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Voters approved Issue 8 on March 6
New school buildings are on the way.
On March 6, voters approved Issue 8, a $148 million bond issue in the South-Western City Schools District. According to Franklin County Board of Elections, 62 percent of voters, were in favor of the project.
Issue 8 will generate funds to replace 13 elementary schools, renovate two elementary schools and replace Franklin Heights High School.
“This gives us a great opportunity,” said Superintendent Dr. Bill Wise. “As educational standards become more vigorous, the new facilities will give us the opportunity to thrive.”
The Ohio Schools Facilities Commission offered the district more than $120 million to build new schools. The district had to match the funds, with the no new millage bond issue.
Hugh Garside, treasurer, said the district had retiring debt. This allowed the district to offer the deal to the community with no new millage. The district could keep the tax collection rates at or below 2012 levels.
According to Wise, the replaced and renovated buildings will level the field at the elementary schools by giving all students an updated learning environment.
Wise said, at the elementary level, there is “world of difference” in the technology. The district has elementary schools that were built in the early 1990s. It also has North Franklin, which is the oldest school in the district, built in 1920.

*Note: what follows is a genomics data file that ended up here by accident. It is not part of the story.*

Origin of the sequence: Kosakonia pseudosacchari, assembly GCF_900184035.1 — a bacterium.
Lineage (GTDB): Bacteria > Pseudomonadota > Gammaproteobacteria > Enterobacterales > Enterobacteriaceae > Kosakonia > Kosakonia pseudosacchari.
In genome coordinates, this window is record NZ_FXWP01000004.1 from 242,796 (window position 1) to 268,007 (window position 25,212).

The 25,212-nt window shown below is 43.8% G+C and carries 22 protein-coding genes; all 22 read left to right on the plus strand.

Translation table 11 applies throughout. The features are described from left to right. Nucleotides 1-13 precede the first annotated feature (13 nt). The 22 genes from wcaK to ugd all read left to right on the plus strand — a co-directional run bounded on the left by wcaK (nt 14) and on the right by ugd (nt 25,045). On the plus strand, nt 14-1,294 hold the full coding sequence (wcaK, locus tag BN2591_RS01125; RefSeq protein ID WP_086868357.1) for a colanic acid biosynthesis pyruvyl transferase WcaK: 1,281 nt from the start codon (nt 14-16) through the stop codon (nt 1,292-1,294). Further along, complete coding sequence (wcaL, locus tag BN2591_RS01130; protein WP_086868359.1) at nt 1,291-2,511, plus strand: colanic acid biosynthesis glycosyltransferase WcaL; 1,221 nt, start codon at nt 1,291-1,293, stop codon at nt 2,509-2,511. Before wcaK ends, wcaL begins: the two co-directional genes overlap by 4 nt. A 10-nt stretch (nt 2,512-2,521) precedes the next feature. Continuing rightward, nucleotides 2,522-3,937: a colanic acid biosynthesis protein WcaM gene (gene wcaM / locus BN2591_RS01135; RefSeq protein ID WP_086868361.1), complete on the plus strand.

“The new buildings will eliminate those disparities,” said Wise.
Wise also said only 12 out of the 30 schools in the district have air conditioning.
The new buildings would provide current technology and space for all day, every day kindergarten.
The passage of Issue 8 also saves the district $40 million in deferred maintenance costs.
“With the elimination of the deferred maintenance, we will be able to better meet the needs of our students in the remainder of the buildings,” said Wise.
All of the state funds and bond issue funds will be used for new facilities and building renovations. The money will not go toward operating costs or salaries. However, Wise said the bond issue will save money on operating costs as it would reduce the number of school buildings.
“The reduction of a building, and the improved efficiencies associated with replacement buildings, will have a positive impact on our operating funds,” said the superintendent.
The district plans to start construction in 2013. The entire project should take approximately five years to complete.
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